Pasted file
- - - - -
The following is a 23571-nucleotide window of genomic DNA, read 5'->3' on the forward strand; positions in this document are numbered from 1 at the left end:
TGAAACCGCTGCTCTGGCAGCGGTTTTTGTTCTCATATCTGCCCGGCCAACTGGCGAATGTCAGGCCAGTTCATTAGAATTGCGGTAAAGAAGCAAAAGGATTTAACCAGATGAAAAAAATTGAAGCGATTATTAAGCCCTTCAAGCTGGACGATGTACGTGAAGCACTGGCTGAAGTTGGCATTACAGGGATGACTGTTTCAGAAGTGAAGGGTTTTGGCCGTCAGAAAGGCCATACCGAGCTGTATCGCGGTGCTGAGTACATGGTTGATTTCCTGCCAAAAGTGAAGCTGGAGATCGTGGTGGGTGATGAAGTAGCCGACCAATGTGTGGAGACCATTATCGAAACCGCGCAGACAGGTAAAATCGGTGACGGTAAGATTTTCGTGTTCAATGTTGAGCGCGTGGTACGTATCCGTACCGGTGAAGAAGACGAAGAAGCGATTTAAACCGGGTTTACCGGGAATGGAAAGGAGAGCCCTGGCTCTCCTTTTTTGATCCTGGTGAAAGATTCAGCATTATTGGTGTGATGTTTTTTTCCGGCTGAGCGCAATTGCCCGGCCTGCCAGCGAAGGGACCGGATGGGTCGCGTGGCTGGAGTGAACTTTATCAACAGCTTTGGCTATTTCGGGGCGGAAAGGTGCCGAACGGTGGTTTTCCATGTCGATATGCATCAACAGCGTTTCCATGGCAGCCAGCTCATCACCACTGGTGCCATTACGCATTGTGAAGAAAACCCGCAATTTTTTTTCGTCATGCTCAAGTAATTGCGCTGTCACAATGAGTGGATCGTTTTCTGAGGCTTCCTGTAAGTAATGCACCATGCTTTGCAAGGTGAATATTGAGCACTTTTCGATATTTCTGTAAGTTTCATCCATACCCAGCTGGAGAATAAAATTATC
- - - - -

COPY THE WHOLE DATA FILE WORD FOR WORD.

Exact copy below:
The following is a 23571-nucleotide window of genomic DNA, read 5'->3' on the forward strand; positions in this document are numbered from 1 at the left end:
TGAAACCGCTGCTCTGGCAGCGGTTTTTGTTCTCATATCTGCCCGGCCAACTGGCGAATGTCAGGCCAGTTCATTAGAATTGCGGTAAAGAAGCAAAAGGATTTAACCAGATGAAAAAAATTGAAGCGATTATTAAGCCCTTCAAGCTGGACGATGTACGTGAAGCACTGGCTGAAGTTGGCATTACAGGGATGACTGTTTCAGAAGTGAAGGGTTTTGGCCGTCAGAAAGGCCATACCGAGCTGTATCGCGGTGCTGAGTACATGGTTGATTTCCTGCCAAAAGTGAAGCTGGAGATCGTGGTGGGTGATGAAGTAGCCGACCAATGTGTGGAGACCATTATCGAAACCGCGCAGACAGGTAAAATCGGTGACGGTAAGATTTTCGTGTTCAATGTTGAGCGCGTGGTACGTATCCGTACCGGTGAAGAAGACGAAGAAGCGATTTAAACCGGGTTTACCGGGAATGGAAAGGAGAGCCCTGGCTCTCCTTTTTTGATCCTGGTGAAAGATTCAGCATTATTGGTGTGATGTTTTTTTCCGGCTGAGCGCAATTGCCCGGCCTGCCAGCGAAGGGACCGGATGGGTCGCGTGGCTGGAGTGAACTTTATCAACAGCTTTGGCTATTTCGGGGCGGAAAGGTGCCGAACGGTGGTTTTCCATGTCGATATGCATCAACAGCGTTTCCATGGCAGCCAGCTCATCACCACTGGTGCCATTACGCATTGTGAAGAAAACCCGCAATTTTTTTTCGTCATGCTCAAGTAATTGCGCTGTCACAATGAGTGGATCGTTTTCTGAGGCTTCCTGTAAGTAATGCACCATGCTTTGCAAGGTGAATATTGAGCACTTTTCGATATTTCTGTAAGTTTCATCCATACCCAGCTGGAGAATAAAATTATC